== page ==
EPA fracking regulations delayed

Apr 20, 2012

In response to a court deadline, the U.S. Environmental Protection Agency (EPA) has finalized standards to reduce harmful air pollution associated with oil and natural gas production, but delayed implementing some of the regulations until Jan. 1, 2015.

Natural gas companies using controversial fracking methods have close to three years to install air emission equipment designed to capture and prevent toxins and methane from escaping into the atmosphere.

The American Petroleum Institute (API), the largest industry trade group, said the new standards are an improvement over previous proposals, and said they give companies the time to meet the new regulations without jeopardizing the production of natural gas.

“This is a large and complicated rulemaking for an industry so critical to the economy, and we need to thoroughly review the final rule to fully understand its impacts,” said API’s director of regulatory and scientific affairs, Howard Feldman.

The updated standards, required by the Clean Air Act, were created in part from the feedback from a range of stakeholders including the public, public health groups, states and industry, according to an EPA press release last Wednesday.

According to the release, “The final standards reduce implementation costs while also ensuring they are achievable and can be met by relying on proven, cost-effective technologies as well as processes already in use at approximately half of the fractured natural gas wells in the United States. These technologies will not only reduce 95 percent of the harmful emissions from these wells that contribute to smog and lead to health impacts, they will also enable companies to collect additional natural gas that can be sold.”

“By ensuring the capture of gases that were previously released to pollute our air and threaten our climate, these updated standards will not only protect our health, but also lead to more product for fuel suppliers to bring to market,” said EPA Administrator Lisa P. Jackson.

Much of the air pollution from fracked gas wells is vented when the well transitions from drilling to actual production, a three- to 10-day process which is referred to as “completion.” An earlier version of the rule limiting air pollution from gas wells would have required companies to install pollution-reducing equipment immediately after the rule was finalized.

Industry groups had pushed hard for the delay, saying the equipment to reduce pollution at the wellhead during completion was not readily available. According to EPA, about 13,000 wells a year are being fracked, while other groups claim there are as many as 25,000. The process involves water, chemicals and sand injected at high pressure underground to release trapped natural gas.

EPA’s analysis of the final rules shows that the new system is highly cost-effective, relying on widely available technologies and practices already deployed at approximately half of all fractured wells, and consistent with steps the industry is already taking in many cases to capture additional natural gas for sale, offsetting the cost of compliance.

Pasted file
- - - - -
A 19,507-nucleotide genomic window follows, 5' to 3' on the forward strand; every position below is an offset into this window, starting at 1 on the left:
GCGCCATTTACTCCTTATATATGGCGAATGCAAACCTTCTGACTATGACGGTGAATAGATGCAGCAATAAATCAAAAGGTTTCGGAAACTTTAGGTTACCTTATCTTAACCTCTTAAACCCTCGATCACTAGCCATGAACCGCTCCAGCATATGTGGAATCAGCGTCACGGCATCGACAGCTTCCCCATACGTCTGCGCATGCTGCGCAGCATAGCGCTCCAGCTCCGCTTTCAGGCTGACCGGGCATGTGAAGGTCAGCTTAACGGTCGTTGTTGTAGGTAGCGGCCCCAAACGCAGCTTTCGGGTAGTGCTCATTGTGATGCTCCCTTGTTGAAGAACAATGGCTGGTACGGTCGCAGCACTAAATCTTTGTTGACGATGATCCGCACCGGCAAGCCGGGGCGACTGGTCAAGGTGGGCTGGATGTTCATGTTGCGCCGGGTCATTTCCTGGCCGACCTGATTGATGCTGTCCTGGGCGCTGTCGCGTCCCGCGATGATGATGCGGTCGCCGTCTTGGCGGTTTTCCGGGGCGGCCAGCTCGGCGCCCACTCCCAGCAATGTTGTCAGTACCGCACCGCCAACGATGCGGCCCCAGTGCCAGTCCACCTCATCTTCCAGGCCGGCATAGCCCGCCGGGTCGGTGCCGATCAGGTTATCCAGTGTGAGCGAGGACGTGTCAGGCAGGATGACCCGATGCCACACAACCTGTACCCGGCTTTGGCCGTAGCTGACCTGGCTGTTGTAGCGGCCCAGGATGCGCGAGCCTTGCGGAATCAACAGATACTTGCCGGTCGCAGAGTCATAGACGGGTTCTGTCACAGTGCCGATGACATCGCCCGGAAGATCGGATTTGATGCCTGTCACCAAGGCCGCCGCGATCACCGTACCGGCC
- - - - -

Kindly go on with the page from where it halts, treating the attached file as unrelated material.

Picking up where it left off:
EPA said the rules will result in $11 to $19 million in savings for industry each year.

Based on new data provided during the public comment period, the final rule establishes a phase-in period that will ensure emissions reduction technology is broadly available.

During the first phase, until January 2015, owners and operators must either flare their emissions or use emissions reduction technology called “green completions,” technologies that are already widely deployed at wells. In 2015, all new fractured wells will be required to use green completions. The final rule does not require new federal permits.

Besides the new standards for oil and gas wells, EPA also updated existing rules for natural gas processing plants, storage tanks and transmission lines that will reduce amounts of cancercausing air pollution, such as benzene, and also reduce methane.

During the nearly 100-day public comment period, the agency received more than 150,000 comments on the proposed rules from the public, industry, environmental groups and states. The agency also held three public hearings.

API said that much of the industry already complies with the very regulations they wrote.

“We don’t need (the EPA) to come and tell our members we will save you money,” said Feldman. “Their business is natural gas. They get it that they are trying to capture as much gas as they can.”

Much of the natural gas drilling boom can be credited to hydraulic fracturing, but the technique continues to get its share of press time over the air and water concerns. But in this round of controversy, water concerns seem to have been scarce. — Traci Eatherton, WLJ Editor